Tuesday, March 01, 2011

What is 'the' Reformed Theology?

“…it is very difficult to speak of the Reformed theology at all. Rather, Reformed theology appears to be not one, but rather a plurality of different theological positions. It is much easier to define what is meant by “Roman Catholic” or “Lutheran” than what is meant by “Reformed.” The Reformed tradition has no institution defined by infallibility and issuing dogmas binding the teaching of the church. Yet such a characteristic defines other Protestant churches along with the Reformed. […] The Lutheran Reformation began in Germany, and Lutheran theology was mainly shaped by German theologians during the confessional era. By contrast, Reformed theology, even in its beginnings, was not limited to the background of German culture. It was international, formed not only by Germans (in Germany, the Reformed churches played only a minor role), but also by Swiss, French, Dutch, English, and Scottish theologians. […] Finally, a third reason makes it difficult to speak of the Reformed theology—that is its history. When one compares the theology of Beza with the theology of a nineteenth-century theologian like Schleiermacher or Biedermann, one finds little in common between them. And despite Barth’s break with liberal theology […] and his return to Reformation theology and Reformed orthodoxy, Barth’s own theology is by no means a pure restoration of the latter. Only by taking into account the whole history of Reformed theology from Zwingli onwards does one get to know its full character. But in this case, the Reformed theology dissolves into a plurality of highly different theological positions all belonging to the same family.”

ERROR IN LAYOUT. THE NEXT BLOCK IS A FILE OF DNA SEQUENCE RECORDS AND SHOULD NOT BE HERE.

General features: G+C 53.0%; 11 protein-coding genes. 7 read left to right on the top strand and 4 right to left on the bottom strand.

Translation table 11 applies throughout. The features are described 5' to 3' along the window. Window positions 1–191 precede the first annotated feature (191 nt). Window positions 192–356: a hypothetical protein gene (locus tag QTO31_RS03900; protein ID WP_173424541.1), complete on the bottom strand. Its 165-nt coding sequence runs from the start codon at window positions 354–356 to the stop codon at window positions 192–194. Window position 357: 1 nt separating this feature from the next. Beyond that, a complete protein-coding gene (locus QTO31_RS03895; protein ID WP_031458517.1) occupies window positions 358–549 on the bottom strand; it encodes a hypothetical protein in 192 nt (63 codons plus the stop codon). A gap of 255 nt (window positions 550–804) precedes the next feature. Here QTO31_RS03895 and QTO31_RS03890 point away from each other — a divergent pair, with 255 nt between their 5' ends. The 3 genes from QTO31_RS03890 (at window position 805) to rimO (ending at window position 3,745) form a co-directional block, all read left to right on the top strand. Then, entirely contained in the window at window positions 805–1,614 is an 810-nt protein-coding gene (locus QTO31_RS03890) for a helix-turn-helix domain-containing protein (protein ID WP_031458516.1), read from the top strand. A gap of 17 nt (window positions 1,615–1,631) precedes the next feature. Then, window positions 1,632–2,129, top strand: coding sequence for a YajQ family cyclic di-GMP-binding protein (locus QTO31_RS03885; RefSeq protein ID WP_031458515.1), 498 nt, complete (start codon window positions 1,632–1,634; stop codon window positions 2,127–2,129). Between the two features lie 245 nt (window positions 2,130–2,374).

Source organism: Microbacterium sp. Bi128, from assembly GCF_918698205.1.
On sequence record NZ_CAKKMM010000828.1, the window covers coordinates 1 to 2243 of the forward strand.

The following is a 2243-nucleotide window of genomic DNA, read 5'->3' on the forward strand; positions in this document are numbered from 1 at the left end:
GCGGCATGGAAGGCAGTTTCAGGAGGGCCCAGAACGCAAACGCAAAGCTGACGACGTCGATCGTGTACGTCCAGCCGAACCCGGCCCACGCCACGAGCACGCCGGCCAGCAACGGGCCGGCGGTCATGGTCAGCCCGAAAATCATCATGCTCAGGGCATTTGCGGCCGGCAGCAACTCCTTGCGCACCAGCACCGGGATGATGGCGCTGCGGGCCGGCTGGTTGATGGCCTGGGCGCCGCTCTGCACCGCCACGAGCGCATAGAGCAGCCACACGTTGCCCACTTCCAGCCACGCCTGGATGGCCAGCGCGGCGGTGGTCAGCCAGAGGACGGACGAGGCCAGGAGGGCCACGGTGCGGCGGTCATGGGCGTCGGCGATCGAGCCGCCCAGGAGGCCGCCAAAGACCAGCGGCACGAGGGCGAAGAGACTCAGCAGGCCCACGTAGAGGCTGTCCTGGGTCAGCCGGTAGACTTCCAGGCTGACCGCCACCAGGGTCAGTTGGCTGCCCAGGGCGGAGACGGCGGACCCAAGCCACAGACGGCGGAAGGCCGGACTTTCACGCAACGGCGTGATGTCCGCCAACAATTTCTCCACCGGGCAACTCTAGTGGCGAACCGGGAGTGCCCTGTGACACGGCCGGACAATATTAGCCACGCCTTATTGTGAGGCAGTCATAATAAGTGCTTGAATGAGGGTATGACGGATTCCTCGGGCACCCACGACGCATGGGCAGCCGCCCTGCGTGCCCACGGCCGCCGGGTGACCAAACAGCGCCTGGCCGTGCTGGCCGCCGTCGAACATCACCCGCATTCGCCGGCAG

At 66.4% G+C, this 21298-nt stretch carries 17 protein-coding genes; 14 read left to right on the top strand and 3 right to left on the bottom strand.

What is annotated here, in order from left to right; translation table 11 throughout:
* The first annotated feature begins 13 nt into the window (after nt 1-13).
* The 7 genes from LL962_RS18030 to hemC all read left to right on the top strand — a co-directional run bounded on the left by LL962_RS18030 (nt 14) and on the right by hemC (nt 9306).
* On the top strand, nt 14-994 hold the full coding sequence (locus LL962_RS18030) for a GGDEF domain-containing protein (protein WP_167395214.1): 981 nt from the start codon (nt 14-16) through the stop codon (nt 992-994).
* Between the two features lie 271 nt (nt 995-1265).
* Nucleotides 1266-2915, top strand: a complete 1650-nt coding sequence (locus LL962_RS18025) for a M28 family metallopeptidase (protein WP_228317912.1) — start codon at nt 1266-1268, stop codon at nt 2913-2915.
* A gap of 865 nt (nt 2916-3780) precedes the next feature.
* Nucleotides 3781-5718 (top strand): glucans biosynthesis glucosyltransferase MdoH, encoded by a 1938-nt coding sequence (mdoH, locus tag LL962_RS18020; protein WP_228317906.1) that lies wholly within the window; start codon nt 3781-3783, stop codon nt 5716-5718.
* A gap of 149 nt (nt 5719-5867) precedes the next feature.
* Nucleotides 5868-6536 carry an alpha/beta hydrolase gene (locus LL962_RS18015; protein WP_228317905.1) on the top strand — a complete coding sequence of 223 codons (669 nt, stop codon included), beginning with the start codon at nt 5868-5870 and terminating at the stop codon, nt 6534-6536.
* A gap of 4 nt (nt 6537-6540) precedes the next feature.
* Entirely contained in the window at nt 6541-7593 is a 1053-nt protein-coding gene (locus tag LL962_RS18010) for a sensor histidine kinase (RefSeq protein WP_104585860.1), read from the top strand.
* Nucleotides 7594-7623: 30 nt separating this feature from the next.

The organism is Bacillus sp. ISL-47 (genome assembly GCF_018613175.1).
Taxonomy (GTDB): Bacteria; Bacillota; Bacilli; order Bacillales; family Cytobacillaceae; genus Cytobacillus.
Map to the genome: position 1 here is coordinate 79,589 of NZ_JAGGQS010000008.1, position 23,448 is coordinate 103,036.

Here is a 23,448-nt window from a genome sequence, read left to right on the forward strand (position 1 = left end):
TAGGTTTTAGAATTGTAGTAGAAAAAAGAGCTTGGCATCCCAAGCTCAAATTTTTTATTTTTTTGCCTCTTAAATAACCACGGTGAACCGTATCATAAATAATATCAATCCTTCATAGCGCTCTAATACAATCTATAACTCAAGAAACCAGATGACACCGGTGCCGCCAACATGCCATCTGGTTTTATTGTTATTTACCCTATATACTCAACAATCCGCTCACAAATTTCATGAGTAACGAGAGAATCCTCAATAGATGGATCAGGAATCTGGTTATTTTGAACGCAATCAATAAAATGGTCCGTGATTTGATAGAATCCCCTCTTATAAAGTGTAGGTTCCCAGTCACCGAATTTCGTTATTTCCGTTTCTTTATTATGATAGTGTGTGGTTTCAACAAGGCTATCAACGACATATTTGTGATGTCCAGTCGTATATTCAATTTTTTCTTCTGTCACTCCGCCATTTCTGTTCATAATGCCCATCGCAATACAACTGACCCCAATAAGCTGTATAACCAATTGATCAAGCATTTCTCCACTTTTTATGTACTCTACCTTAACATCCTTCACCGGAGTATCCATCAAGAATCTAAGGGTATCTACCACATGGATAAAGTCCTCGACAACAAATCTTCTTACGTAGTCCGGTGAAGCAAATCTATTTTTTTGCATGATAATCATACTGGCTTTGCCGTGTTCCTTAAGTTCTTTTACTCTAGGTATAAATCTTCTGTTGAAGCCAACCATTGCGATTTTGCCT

(Jan Rohls, “Reformed Theology—Past and Future,” in Reformed Theology: Identity and Ecumenicity, ed. Wallace M. Alston Jr. and Michael Welker [USA: Wm. B. Eerdmans, 2003], 34)

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